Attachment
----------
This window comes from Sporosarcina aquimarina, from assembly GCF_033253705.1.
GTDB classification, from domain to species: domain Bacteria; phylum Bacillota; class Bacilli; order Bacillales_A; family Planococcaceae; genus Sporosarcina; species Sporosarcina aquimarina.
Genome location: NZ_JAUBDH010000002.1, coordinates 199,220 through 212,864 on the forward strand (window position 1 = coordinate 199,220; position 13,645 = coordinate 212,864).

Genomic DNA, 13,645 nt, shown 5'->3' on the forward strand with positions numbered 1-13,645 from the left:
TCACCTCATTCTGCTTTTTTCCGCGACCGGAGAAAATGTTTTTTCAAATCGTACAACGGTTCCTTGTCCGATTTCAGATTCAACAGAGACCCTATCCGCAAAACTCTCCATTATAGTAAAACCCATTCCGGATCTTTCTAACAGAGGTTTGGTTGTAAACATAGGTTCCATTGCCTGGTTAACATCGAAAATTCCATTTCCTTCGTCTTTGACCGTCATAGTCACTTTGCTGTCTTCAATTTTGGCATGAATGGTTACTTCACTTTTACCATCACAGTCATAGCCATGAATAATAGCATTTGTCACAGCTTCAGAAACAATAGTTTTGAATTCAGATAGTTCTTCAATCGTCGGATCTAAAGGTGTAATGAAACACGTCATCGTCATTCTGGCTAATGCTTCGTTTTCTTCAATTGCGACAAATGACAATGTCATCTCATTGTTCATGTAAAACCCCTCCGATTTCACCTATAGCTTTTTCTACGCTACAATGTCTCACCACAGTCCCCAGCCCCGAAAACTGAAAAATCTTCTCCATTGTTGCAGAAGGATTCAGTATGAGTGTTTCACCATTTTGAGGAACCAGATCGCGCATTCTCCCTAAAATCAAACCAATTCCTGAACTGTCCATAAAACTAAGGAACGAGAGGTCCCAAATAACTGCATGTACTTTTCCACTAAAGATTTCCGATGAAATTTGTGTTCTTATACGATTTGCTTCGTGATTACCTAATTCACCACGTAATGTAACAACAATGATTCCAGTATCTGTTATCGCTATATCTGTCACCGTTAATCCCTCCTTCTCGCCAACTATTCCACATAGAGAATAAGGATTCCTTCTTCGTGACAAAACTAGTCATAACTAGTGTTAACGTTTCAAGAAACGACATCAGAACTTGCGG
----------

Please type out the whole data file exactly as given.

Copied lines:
This window comes from Sporosarcina aquimarina, from assembly GCF_033253705.1.
GTDB classification, from domain to species: domain Bacteria; phylum Bacillota; class Bacilli; order Bacillales_A; family Planococcaceae; genus Sporosarcina; species Sporosarcina aquimarina.
Genome location: NZ_JAUBDH010000002.1, coordinates 199,220 through 212,864 on the forward strand (window position 1 = coordinate 199,220; position 13,645 = coordinate 212,864).

Genomic DNA, 13,645 nt, shown 5'->3' on the forward strand with positions numbered 1-13,645 from the left:
TCACCTCATTCTGCTTTTTTCCGCGACCGGAGAAAATGTTTTTTCAAATCGTACAACGGTTCCTTGTCCGATTTCAGATTCAACAGAGACCCTATCCGCAAAACTCTCCATTATAGTAAAACCCATTCCGGATCTTTCTAACAGAGGTTTGGTTGTAAACATAGGTTCCATTGCCTGGTTAACATCGAAAATTCCATTTCCTTCGTCTTTGACCGTCATAGTCACTTTGCTGTCTTCAATTTTGGCATGAATGGTTACTTCACTTTTACCATCACAGTCATAGCCATGAATAATAGCATTTGTCACAGCTTCAGAAACAATAGTTTTGAATTCAGATAGTTCTTCAATCGTCGGATCTAAAGGTGTAATGAAACACGTCATCGTCATTCTGGCTAATGCTTCGTTTTCTTCAATTGCGACAAATGACAATGTCATCTCATTGTTCATGTAAAACCCCTCCGATTTCACCTATAGCTTTTTCTACGCTACAATGTCTCACCACAGTCCCCAGCCCCGAAAACTGAAAAATCTTCTCCATTGTTGCAGAAGGATTCAGTATGAGTGTTTCACCATTTTGAGGAACCAGATCGCGCATTCTCCCTAAAATCAAACCAATTCCTGAACTGTCCATAAAACTAAGGAACGAGAGGTCCCAAATAACTGCATGTACTTTTCCACTAAAGATTTCCGATGAAATTTGTGTTCTTATACGATTTGCTTCGTGATTACCTAATTCACCACGTAATGTAACAACAATGATTCCAGTATCTGTTATCGCTATATCTGTCACCGTTAATCCCTCCTTCTCGCCAACTATTCCACATAGAGAATAAGGATTCCTTCTTCGTGACAAAACTAGTCATAACTAGTGTTAACGTTTCAAGAAACGACATCAGAACTTGCGG